Testing for retinal disease is directed by the clinical examination of the patient, which starts with obtaining a thorough patient history, including family history, and a careful review of systems. The patient should undergo a detailed ophthalmic examination, including visual acuity measurement and testing for a relative afferent pupillary defect. In addition, in-office Amsler grid testing can provide evidence of macular disease, if present.
This chapter explores some of the imaging modalities used to evaluate retinal disease. Each modality supplies a limited set of information; no particular modality supplies all of the information about every disease. In order to understand the layers of the fundus and their disease manifestations, it is necessary to employ multimodal imaging, mastering many forms of ocular imaging and rapidly integrating the information gleaned into a more complete whole.
The direct ophthalmoscope provides an upright, monocular, high-magnification (15×) image of the retina. The instrument’s lack of stereopsis, small field of view (5°–8°), and poor view of the retinal periphery limit its use. Therefore, indirect ophthalmoscopy has largely supplanted direct ophthalmoscopy. In indirect ophthalmoscopy, illumination is directed into the eye through an aspheric lens; this lens helps form a flat inverted aerial image between the lens and the observer. The magnification is calculated by dividing the dioptric power of the examination lens into –60. For example, a 20 D lens would have a magnification of –3; the negative sign indicates an inverted image. The binocular indirect ophthalmoscope has a unitary magnification. Through the use of prisms, it reduces the distance between the pupils in the instrument, and, using a mirror, it reduces the distance from the light source to the optical axis, so that all 3 fit into the entrance pupil of the eye (see Chapter 8 in BCSC Section 3, Clinical Optics). Binocular indirect ophthalmoscopes allow for stereopsis, have a field of view that depends on the dioptric power of the condensing lens (higher powers deliver wider angles of view, but at a lesser magnification), and, with ocular steering, can visualize the entire fundus as compared with direct ophthalmoscopes. If the patient’s pupil can be dilated widely, the ora serrata may be seen without any additional instrumentation. If the pupil cannot be widely dilated or the clinician needs to see peripheral retinal details in profile, scleral depression must be performed.
The disadvantages of binocular indirect ophthalmoscopy include low magnification and the inverted image. A binocular indirect ophthalmoscope offers no additional magnification of the aerial image. Indirect ophthalmoscopy can also be performed with a slit lamp by using a non–contact lens, for example, a 60 D or 78 D lens. With a 60 D lens, the magnification afforded by the lens is 1; however, the slit lamp typically has a magnification of 10× or 16×. The slit beam can be used to directly or indirectly illuminate the posterior portion of the vitreous as well as retinal structures. The field of view provided by the lenses is good; a little less than 70° with a 60 D lens and more than 80° with the 78 D lens. Ocular steering can be used to evaluate a large area of the fundus. Higher dioptric lenses can help visualize wide areas of the retina even if the pupil does not dilate. These lenses may have a field of view of 100° or more. With noncontact indirect biomicroscopy, the power and capabilities of a slit lamp with a wide field of view may be employed without having to contact the eye; subsequent ocular imaging can proceed without a problem because no contact is made with the cornea. The main disadvantage is that the image created is inverted.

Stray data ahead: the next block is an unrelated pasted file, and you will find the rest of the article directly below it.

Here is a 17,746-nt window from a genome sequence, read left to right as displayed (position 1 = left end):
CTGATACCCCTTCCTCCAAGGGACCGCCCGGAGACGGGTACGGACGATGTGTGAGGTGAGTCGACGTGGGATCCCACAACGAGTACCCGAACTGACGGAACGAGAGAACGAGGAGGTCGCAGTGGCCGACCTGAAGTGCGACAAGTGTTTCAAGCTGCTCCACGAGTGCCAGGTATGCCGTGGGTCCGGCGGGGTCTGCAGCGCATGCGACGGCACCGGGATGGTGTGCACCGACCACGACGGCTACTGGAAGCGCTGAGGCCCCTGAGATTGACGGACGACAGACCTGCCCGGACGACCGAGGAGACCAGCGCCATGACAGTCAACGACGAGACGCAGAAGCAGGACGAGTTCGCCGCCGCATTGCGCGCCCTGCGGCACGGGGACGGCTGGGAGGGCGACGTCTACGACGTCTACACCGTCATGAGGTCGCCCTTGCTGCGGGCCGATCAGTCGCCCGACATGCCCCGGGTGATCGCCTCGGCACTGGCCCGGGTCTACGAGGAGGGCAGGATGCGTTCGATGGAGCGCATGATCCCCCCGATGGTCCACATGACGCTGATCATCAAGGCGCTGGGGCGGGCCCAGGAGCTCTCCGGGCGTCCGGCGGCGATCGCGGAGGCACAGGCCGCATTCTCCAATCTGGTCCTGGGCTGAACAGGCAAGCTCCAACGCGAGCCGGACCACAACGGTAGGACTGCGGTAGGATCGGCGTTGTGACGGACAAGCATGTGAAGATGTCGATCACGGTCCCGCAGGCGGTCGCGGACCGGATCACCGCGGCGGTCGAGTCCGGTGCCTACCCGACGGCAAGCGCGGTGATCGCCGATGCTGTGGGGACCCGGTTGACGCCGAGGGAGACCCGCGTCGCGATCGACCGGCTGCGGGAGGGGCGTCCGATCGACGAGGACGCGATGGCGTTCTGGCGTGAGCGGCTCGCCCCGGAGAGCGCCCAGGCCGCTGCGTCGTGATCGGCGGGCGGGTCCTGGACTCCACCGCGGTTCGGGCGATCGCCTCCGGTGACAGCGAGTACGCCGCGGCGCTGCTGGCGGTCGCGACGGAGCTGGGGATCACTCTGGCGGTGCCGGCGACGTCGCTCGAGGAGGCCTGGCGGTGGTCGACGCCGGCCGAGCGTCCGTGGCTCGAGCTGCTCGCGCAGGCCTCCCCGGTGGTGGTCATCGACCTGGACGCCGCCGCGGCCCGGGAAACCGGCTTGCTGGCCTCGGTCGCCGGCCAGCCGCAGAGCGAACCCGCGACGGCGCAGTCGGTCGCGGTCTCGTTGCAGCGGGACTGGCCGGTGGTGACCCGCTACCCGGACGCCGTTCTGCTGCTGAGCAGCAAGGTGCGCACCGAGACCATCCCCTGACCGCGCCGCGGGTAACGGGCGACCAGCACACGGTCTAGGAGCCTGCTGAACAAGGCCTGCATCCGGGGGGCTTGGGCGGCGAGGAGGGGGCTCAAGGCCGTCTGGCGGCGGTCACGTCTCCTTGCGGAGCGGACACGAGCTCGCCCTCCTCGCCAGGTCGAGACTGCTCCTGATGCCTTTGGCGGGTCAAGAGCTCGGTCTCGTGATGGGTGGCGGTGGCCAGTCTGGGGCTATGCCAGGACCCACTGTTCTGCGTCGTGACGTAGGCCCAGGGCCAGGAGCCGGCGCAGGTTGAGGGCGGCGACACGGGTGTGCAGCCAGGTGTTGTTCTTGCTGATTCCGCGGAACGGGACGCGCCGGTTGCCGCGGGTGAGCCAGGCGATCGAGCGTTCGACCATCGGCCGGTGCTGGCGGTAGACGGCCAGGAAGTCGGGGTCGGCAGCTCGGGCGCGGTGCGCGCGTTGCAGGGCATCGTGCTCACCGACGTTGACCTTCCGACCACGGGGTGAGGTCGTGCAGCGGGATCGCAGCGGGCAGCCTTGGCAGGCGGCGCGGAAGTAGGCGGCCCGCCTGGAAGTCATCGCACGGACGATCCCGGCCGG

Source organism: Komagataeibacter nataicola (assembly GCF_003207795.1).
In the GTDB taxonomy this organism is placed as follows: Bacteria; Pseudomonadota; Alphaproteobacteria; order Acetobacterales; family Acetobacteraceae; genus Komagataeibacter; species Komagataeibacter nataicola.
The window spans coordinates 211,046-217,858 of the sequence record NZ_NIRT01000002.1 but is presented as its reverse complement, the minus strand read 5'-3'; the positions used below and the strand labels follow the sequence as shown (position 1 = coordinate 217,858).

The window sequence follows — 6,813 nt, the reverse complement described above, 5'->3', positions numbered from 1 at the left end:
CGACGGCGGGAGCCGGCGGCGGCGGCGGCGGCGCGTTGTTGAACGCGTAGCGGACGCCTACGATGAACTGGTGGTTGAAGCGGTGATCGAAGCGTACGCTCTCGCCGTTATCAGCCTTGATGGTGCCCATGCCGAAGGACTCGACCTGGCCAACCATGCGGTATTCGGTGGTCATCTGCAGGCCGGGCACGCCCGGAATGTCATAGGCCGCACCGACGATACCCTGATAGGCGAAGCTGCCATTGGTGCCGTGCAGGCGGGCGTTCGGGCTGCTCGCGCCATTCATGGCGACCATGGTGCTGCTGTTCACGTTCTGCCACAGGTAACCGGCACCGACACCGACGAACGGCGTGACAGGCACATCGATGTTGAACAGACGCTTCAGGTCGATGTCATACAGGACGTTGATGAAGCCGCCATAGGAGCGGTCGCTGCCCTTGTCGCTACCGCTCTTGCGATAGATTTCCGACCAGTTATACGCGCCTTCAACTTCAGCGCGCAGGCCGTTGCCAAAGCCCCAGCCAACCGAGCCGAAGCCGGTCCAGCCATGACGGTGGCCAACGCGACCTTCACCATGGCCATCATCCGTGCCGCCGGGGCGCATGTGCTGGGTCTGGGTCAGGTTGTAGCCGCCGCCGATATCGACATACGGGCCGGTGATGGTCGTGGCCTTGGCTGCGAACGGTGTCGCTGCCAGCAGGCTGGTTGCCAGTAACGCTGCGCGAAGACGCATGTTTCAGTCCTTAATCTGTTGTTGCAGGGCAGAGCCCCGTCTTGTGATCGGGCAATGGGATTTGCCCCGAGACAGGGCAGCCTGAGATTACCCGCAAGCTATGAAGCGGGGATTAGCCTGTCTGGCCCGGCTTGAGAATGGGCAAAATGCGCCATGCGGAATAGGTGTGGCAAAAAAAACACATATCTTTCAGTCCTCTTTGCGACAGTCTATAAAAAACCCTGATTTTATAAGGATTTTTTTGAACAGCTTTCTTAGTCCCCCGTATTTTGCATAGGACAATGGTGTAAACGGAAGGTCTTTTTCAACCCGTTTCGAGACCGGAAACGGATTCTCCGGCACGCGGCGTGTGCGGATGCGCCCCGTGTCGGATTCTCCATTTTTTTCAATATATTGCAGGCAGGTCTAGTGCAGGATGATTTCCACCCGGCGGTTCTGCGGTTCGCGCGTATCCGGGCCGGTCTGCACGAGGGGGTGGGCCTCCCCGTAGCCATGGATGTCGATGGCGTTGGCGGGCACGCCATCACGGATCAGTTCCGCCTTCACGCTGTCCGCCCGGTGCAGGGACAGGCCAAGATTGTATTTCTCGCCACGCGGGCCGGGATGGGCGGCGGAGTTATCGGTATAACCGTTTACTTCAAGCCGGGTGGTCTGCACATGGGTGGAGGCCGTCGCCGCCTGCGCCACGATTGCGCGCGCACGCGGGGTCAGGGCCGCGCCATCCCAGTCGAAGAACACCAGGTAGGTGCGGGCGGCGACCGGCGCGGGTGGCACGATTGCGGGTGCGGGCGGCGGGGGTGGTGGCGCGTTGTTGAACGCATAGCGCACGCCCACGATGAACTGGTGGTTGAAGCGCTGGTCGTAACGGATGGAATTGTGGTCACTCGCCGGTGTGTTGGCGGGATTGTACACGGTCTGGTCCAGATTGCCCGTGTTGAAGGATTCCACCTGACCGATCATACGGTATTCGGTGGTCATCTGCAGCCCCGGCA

A direct-contact lens provides 1 of the highest resolution methods to view the fundus. Although these lenses provide no significant magnification, they obviate the refractive power, and potentially any astigmatism, of the cornea. The 3-mirror lens is commonly used in this method. The central portion is used to directly visualize the posterior pole and has a field of view of a little more than 20°. The 3 mirrors can be used to evaluate the midperiphery and far periphery of the retina as well as the angle. The advantages of direct-contact biomicroscopy include high resolution and a noninverted image. The disadvantages include having a limited field of view through any 1 component of the lens, needing to rotate the lens on the patient’s eye while performing the examination, and needing to manipulate the cornea or use a viscous coupling fluid, either of which may hinder subsequent ocular imaging. Indirect-contact lenses provide the largest field of view of any lens used for ophthalmoscopy, often more than 150°. They can be used with ocular steering to easily visualize the ora serrata.
Lenses are chosen at the discretion of the examining clinician, according to what is needed for the specific examination. For example, an opacified posterior capsule with a small posterior capsulotomy may inhibit good visualization of the retinal periphery with a 3-mirror lens, but pose no significant problem for a wide-field indirect-contact lens.
Excerpted from BCSC 2020-2021 series: Section 10 - Glaucoma. For more information and to purchase the entire series, please visit https://www.aao.org/bcsc.